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Wednesday, September 14, 2016

Remembering Our Nation's POWs and MIAs

Often, we hear stories of those who made it home from war or those who paid the ultimate sacrifice fighting for their country. However, we do not always hear the stories of those who were captured or never found in conflict—our nation’s Prisoners of War (POW) and Missing in Action (MIA). Nonetheless, their families grieve just like Gold Star families, but without closure. To put this into perspective, as of June 9, 2016, there are still 1,618 unaccounted for POW/MIAs from the Vietnam War according to the National League of POW/MIA families.

Personally, when I think of D-Day MIAs, my first thought goes to Staff Sgt. Raymond S. Hoback, one of our Bedford Boys. His story, as told below by his sister, Lucille, demonstrates the pain felt by MIA families:

The next day [after receiving the news of Bedford’s death on D-Day], in our childish way, my sister Rachel and I thought we might cheer our folks up by making them some ice cream.  We were over the freezer cranking away when there was another knock – another telegram.  “The War Department regrets,” the too-familiar preamble read, “to inform you that your son, Staff Sgt. Raymond Samuel Hoback is missing in action.”  Mom and Dad were overcome with grief and I along with them.  To this moment I can remember nothing else that happened that day.  Time simply stopped.
 
Raymond Hoback, D-Day MIA

Raymond was never found. Several of his company mates subsequently reported seeing him lying on the beach near water’s edge, whether wounded or dead they did not know.  What is clear is that he, along with dozens others like him, was taken by the tide into the sea.  A word now about Providence, which manifested itself in the form of a package that arrived at our house a few days later.  It was a book sent by a soldier from W. Virginia, who had landed a day after Raymond had gone ashore.  “While walking on the beach on D-Day plus one,” he wrote, “…I came upon this Bible, and as most any person would do I picked it up from the sands to keep it from being destroyed.”  It was the Bible she had given Raymond for Christmas in 1938.  It was her only tangible connection to her missing son.  She treasured it for the rest of her life, as I treasure it today.

Because they were unable to bring home Raymond, the Hobacks chose to keep Bedford in the American Cemetery at Normandy. Unfortunately, this is just one of the thousands of stories of POW/MIA families across the United States.


If you are in the area, we would love for you to join the National D-Day Memorial on Saturday, September 17 at 11 a.m. for a ceremony to honor our nation's POWs and MIAs.  The event will include a special Missing Man ceremony, wreath laying, songs by Rick Dellinger, and keynote speaker Robert O. Gray, POW, Korea. Gray enlisted in the Army in 1949 at the age of 17. He was stationed in Japan as part of the 24th Infantry Division until he was sent to Korea at the start of the war there.  He was captured by the enemy in November 1950, and spent 34 months in a POW camp.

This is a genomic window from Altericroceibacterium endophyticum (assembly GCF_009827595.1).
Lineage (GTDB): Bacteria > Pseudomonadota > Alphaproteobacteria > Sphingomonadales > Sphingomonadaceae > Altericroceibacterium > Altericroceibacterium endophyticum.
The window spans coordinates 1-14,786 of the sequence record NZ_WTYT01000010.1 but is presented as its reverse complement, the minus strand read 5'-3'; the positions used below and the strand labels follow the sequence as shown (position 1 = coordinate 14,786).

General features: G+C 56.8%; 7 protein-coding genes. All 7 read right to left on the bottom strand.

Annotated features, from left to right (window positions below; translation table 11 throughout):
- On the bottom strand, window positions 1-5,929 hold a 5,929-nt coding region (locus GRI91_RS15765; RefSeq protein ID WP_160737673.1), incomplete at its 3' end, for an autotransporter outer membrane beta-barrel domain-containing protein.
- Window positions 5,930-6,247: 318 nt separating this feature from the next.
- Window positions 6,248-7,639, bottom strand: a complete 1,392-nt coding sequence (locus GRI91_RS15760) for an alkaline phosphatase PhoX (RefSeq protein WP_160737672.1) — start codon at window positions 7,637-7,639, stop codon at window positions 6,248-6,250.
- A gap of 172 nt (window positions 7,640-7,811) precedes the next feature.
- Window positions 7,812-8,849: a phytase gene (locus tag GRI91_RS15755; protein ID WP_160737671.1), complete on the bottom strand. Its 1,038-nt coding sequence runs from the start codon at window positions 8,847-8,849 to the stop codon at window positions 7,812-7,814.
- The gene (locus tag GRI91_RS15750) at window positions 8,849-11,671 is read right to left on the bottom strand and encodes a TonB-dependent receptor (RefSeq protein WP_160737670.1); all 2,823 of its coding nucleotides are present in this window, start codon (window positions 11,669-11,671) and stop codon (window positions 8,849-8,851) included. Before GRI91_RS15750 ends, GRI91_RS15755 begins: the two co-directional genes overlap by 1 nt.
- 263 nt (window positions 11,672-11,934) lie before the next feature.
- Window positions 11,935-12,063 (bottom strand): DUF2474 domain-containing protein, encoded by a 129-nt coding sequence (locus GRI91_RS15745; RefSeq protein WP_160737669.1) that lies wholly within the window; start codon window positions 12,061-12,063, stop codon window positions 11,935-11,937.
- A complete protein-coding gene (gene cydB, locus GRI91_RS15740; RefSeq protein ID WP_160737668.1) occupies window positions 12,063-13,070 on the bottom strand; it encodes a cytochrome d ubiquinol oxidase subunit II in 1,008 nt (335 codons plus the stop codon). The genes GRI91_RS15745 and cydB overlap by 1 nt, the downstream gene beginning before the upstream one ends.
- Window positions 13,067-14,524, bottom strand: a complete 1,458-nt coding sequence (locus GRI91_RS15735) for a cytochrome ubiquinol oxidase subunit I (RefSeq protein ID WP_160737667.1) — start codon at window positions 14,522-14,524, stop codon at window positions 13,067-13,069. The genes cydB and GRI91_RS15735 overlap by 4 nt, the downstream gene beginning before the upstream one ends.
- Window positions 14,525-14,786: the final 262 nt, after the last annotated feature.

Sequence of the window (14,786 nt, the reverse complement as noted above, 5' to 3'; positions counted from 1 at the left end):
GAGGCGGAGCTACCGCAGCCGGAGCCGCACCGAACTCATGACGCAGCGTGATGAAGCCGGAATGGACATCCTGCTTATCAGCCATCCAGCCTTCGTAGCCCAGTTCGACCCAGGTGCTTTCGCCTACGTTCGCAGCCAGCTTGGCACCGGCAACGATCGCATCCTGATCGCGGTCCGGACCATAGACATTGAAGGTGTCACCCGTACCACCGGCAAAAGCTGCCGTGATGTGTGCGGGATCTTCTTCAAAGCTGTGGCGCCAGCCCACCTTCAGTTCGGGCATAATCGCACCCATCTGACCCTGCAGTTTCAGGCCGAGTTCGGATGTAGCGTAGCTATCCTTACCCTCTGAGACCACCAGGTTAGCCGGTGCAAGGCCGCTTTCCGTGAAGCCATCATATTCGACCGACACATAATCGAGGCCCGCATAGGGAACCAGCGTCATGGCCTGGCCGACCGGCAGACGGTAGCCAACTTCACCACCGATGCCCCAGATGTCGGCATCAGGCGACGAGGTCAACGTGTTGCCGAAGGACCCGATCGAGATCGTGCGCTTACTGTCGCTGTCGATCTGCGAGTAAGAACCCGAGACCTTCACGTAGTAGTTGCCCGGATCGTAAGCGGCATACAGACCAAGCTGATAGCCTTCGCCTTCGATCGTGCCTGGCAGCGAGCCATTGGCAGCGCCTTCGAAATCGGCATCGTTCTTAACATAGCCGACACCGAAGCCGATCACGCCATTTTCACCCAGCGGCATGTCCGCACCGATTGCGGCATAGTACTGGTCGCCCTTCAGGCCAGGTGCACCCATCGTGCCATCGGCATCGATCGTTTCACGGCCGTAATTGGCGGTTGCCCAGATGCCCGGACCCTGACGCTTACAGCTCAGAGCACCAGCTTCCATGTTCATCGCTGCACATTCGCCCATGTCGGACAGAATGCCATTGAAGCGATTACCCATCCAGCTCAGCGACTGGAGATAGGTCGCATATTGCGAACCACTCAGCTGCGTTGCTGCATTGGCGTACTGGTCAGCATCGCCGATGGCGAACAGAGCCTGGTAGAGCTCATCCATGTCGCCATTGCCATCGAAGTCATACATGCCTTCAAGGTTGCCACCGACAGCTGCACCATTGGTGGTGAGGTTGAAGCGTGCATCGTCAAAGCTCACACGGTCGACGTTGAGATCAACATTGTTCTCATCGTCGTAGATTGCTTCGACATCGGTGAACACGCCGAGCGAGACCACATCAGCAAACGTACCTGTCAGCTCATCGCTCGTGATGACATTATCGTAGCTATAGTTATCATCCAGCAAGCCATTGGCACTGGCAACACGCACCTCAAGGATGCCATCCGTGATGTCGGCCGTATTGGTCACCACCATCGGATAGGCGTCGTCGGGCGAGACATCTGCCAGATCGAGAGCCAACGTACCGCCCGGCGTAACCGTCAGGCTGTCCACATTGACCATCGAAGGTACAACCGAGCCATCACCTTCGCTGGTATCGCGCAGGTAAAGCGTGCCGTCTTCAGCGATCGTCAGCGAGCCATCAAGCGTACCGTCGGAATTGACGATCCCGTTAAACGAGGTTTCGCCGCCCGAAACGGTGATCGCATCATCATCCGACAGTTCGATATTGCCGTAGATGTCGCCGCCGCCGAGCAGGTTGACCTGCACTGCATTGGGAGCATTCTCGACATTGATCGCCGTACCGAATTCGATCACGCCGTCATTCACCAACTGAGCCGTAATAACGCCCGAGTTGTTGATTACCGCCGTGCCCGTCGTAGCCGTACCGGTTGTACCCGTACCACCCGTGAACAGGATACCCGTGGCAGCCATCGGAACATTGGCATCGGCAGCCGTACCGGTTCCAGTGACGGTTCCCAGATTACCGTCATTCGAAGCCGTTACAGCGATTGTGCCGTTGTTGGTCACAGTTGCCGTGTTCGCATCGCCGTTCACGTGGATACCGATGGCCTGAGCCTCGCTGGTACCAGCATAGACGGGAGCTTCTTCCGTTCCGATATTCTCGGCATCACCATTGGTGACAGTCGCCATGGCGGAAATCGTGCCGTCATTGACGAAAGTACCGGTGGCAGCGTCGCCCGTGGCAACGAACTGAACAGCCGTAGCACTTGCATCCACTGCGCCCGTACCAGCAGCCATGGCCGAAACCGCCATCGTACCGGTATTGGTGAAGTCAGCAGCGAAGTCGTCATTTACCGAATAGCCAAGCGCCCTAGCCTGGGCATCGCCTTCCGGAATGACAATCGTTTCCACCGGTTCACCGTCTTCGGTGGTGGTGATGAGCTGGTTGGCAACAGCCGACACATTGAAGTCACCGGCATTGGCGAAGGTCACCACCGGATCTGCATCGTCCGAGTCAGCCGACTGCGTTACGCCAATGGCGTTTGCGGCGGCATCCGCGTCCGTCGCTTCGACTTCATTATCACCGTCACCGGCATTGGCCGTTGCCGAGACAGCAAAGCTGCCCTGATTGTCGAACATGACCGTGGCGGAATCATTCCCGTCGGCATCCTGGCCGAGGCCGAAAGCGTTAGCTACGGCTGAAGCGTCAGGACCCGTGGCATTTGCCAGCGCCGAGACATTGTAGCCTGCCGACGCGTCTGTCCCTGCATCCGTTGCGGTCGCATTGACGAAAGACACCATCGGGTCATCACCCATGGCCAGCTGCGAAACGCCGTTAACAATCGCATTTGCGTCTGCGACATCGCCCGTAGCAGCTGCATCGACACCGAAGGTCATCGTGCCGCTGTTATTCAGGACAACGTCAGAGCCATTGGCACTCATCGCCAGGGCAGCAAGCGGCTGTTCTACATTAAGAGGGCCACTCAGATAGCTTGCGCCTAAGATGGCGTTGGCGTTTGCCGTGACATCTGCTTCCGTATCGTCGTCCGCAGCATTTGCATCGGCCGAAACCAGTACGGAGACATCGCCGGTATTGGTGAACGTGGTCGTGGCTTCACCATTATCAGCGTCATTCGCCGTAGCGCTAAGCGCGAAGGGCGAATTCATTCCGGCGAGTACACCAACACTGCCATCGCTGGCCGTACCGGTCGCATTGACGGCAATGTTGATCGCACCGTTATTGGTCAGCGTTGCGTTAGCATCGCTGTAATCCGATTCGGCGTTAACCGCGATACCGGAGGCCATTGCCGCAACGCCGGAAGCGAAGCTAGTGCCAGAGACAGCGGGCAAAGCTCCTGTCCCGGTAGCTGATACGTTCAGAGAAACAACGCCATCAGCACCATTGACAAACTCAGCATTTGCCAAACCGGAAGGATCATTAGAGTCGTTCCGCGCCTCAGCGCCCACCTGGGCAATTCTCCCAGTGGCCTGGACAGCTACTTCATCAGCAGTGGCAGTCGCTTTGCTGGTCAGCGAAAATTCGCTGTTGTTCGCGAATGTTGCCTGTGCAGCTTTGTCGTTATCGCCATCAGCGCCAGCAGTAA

Gates open at 10 a.m. and admission is free until noon.  Please bring a chair as seating is limited.  Sam's Dogs will be on site with food available for purchase. Rolling Thunder Chapter 4 and Lynchburg Harley Davidson will also host a Benefit Run to the Memorial on the morning of this event.  For more information on how to participate or donate to the cause, email RTVACH4@gmail.com or click here.  
2015's POW/MIA Ceremony


Until Next Time,



Maggie

Tuesday, September 6, 2016

Remembering the Sacrifice of Virginia Tech Alumni on D-Day

Every year when school starts back, we eagerly await the arrival of over 360 first years from Virginia Tech’s Corps of Cadets for their annual visit. It is always exciting to watch the next generation of servicemen and women learn about the valor, fidelity and sacrifice of those who served before them—especially considering the Virginia Tech and D-Day connection.

Virginia Tech (VT) was established in 1872 with agricultural and military training central to its mission. During World War II, not only did students serve but the campus was transformed into an active-duty military installation. In all, more than 7,000 VT alumni served in WWII, of whom 323 died in service to their country.

One of our Bedford Boys and D-Day fatalities, John Schenk, was a Business Administration major at Virginia Tech. You can read more about John’s experience here. Throughout the first month or so of the invasion, VT lost 20 alumni in and around Normandy. There is a plaque just outside of the Memorial’s Gray Plaza that memorializes VT’s contribution to the D-Day Invasion.

Today, the Virginia Tech Corps of Cadets’ mission is to nurture and create great leaders ready to pursue military careers or to enter the public and private sectors after graduation. This summer, many of the cadets went to Normandy and learned first-hand about the sacrifices made by those whose footsteps they are following. Read about their trip to Normandy here.

Thankfully, it was a mild morning for the 360 or so first year cadets to rotate through seven different stations at the Memorial. Many of our volunteers, and even one of our World War II veterans, come out year after year to lead a station and share about the valor, fidelity, and sacrifice of those who stormed the beaches on June 6, 1944 because it is inspiring to see young men and women who understand the importance of service to their country.

Check out the following news stories to hear more about the visit from the cadets themselves:





Until Next Time,




Maggie